By this point in time the 16-words had already been uttered at the 2003 SOTU, despite George Tenet's repeated attempts to have them removed, the War had been in full swing for two months, and the final report from the Dulfer Report would not be completed for over another full year - the key factor here then is that faced with indications that imminent "Mushroom Clouds", one of the primary justificaions for starting the war without waiting for the inspectors to complete their job, the Bush administration decided to attack the messenger rather than accept the truth.
Vice President Cheney and his then-Chief of Staff I. Lewis "Scooter" Libby were personally informed in June 2003 that the CIA no longer considered credible the allegations that Saddam Hussein had attempted to procure uranium from the African nation of Niger, according to government records and interviews with current and former officials. The new CIA assessment came just as Libby and other senior administration officials were embarking on an effort to discredit an administration critic who had also been saying that the allegations were untrue.The campaign against Joseph Wilson continued even after the CIA concluded that Iraq had not tried to buy uranium from the African nation of Niger.
CIA analysts wrote then-CIA Director George Tenet in a highly classified memo on June 17, 2003, "We no longer believe there is sufficient" credible information to "conclude that Iraq pursued uranium from abroad." The memo was titled: "In Response to Your Questions for Our Current Assessment and Additional Details on Iraq's Alleged Pursuits of Uranium From Abroad."
Despite the CIA's findings, Libby attempted to discredit former Ambassador Joseph Wilson, who had been sent on a CIA-sponsored mission to Niger the previous year to investigate the claims, which he concluded were baseless.
The campaign against Wilson led to the outing of Wilson's wife, Valerie Plame, as an undercover CIA officer -- less than a month after the CIA assessment was completed.
The new disclosures raise questions as to why Libby and other Bush administration officials continued their efforts to discredit Wilson -- even as they were told that claims about Iraq's having procured uranium from Niger were most likely a hoax.Why indeed.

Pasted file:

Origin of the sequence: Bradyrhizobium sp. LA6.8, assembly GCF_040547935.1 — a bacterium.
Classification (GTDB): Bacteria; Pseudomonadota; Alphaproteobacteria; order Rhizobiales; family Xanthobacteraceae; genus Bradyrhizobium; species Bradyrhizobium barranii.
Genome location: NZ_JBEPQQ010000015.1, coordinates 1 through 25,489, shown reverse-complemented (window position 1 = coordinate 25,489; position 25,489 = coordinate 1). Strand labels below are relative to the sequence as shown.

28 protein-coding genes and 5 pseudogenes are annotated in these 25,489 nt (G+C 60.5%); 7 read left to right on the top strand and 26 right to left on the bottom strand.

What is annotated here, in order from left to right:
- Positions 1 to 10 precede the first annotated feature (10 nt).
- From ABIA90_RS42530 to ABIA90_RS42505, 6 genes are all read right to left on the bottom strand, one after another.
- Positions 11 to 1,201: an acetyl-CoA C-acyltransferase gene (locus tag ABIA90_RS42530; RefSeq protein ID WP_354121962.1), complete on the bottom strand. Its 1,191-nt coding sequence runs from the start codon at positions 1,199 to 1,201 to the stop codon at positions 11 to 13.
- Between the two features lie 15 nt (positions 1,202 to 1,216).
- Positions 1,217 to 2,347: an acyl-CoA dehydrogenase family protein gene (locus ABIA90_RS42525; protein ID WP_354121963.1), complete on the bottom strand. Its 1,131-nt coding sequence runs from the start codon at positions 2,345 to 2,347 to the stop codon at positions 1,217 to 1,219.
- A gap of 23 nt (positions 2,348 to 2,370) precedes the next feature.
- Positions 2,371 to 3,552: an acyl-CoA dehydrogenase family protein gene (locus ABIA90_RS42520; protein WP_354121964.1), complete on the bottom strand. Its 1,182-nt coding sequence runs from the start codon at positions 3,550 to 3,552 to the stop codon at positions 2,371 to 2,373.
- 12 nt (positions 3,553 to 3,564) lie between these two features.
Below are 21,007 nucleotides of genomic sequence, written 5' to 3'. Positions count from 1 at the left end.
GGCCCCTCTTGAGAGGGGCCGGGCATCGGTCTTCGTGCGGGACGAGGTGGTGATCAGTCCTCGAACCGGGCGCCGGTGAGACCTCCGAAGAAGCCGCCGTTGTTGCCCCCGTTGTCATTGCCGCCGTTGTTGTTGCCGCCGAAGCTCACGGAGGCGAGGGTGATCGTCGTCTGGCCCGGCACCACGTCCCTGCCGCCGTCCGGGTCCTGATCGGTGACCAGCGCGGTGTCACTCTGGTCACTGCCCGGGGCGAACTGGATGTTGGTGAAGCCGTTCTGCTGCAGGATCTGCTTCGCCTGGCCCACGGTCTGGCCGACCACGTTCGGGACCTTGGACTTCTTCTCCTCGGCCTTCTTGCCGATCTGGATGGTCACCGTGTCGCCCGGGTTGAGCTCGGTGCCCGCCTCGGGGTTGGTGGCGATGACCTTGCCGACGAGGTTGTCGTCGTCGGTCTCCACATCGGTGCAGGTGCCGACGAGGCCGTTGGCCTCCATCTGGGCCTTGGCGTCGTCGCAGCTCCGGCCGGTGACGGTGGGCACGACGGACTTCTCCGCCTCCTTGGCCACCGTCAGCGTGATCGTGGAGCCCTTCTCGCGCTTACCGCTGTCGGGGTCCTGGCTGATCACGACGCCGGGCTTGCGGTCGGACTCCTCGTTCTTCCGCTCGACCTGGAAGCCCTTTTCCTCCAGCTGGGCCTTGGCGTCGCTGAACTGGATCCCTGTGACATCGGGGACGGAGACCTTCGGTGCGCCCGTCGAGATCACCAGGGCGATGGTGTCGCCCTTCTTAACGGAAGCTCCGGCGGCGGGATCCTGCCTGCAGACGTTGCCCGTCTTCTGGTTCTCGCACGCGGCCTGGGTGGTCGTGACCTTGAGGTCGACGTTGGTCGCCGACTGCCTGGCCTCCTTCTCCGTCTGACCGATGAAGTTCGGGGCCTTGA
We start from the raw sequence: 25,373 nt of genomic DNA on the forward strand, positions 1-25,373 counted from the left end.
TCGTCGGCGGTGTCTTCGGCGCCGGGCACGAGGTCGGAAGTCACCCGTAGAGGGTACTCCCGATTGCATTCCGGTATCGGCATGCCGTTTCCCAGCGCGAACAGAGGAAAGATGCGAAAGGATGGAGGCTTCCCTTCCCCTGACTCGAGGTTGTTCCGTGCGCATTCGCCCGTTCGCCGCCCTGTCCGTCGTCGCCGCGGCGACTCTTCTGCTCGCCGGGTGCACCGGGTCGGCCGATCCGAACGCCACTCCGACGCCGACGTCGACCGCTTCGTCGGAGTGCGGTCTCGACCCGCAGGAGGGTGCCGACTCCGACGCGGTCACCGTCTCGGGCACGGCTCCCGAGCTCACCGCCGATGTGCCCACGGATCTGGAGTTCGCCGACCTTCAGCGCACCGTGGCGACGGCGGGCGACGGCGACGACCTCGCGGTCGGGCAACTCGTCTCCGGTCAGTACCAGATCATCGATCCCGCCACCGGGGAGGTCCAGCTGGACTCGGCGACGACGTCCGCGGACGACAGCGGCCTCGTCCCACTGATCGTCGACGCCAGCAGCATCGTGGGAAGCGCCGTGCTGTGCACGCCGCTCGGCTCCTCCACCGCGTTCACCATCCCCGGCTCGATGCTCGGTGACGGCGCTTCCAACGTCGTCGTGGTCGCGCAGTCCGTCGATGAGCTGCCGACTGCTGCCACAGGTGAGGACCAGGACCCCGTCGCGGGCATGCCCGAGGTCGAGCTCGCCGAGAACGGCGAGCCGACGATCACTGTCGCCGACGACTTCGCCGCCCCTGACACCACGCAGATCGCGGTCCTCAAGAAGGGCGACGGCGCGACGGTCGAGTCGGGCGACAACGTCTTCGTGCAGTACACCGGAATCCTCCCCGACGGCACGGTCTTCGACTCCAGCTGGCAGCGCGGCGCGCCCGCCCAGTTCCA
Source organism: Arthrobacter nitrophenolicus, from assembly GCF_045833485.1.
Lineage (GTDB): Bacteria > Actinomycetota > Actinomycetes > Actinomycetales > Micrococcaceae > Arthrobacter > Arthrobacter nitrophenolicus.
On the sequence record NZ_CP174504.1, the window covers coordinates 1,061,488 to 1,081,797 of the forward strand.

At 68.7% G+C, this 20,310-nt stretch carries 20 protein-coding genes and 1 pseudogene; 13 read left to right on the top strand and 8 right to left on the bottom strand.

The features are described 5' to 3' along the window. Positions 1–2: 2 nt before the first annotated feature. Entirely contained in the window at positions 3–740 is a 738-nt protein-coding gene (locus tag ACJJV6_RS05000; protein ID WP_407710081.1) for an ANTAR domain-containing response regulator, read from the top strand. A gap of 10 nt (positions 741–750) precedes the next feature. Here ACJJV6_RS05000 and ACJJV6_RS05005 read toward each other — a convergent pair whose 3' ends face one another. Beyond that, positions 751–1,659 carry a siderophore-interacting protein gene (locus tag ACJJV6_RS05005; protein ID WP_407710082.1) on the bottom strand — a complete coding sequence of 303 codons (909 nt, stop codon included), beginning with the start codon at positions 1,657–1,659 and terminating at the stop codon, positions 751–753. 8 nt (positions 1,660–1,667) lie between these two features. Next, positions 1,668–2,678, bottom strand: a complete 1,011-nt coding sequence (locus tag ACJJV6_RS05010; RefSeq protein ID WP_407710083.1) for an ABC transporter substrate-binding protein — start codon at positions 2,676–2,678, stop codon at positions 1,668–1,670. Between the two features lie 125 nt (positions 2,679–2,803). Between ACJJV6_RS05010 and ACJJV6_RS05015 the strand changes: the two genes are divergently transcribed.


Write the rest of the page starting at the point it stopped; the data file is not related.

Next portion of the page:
Basically these guys thought the CIA was lying to them (when it turns out they were actually right on target) - and in retaliation they outed a CIA operative, who just happened to work at WINPAC? Is this the "Exact Same Intelligence" that everyone else received?The answer may lie in part with the already well-known misgivings about the CIA by Cheney, Libby, and other senior Bush administration officials. At one point during that period -- the summer of 2003 -- Libby confronted a senior intelligence analyst briefing him and the vice president and accused the CIA of willfully misleading him and the administration on Niger. Libby was said to be upset that the CIA, in his view, had routinely minimized the extent to which Iraq was pursuing weapons of mass destruction and was now prematurely attempting to distance itself from the Niger allegations.
Libby had also complained about the CIA's Center for Weapons Intelligence, Nonproliferation, and Arms Control. WINPAC, as the center is known, scrutinizes unconventional-weapons threats to the United States, including the pursuit by both foreign nations and terrorist groups of nuclear, radiological, chemical, and biological weapons.
Libby, according to people with knowledge of the events, said that he and Cheney had come to believe that WINPAC was presenting Saddam Hussein's pursuit of such weapons in a far more benign light than Iraq's intents and capabilities reflected. Libby cited CIA bureaucratic inertia and caution and his view that many of WINPAC's analysts were aligned with foreign-policy elites who did not support the war with Iraq.
I think we can now see why the Phase II Investigation of Adminstration manipulation of Intelligence has been postponed for two years, and why White House Emails seem to be disappearing.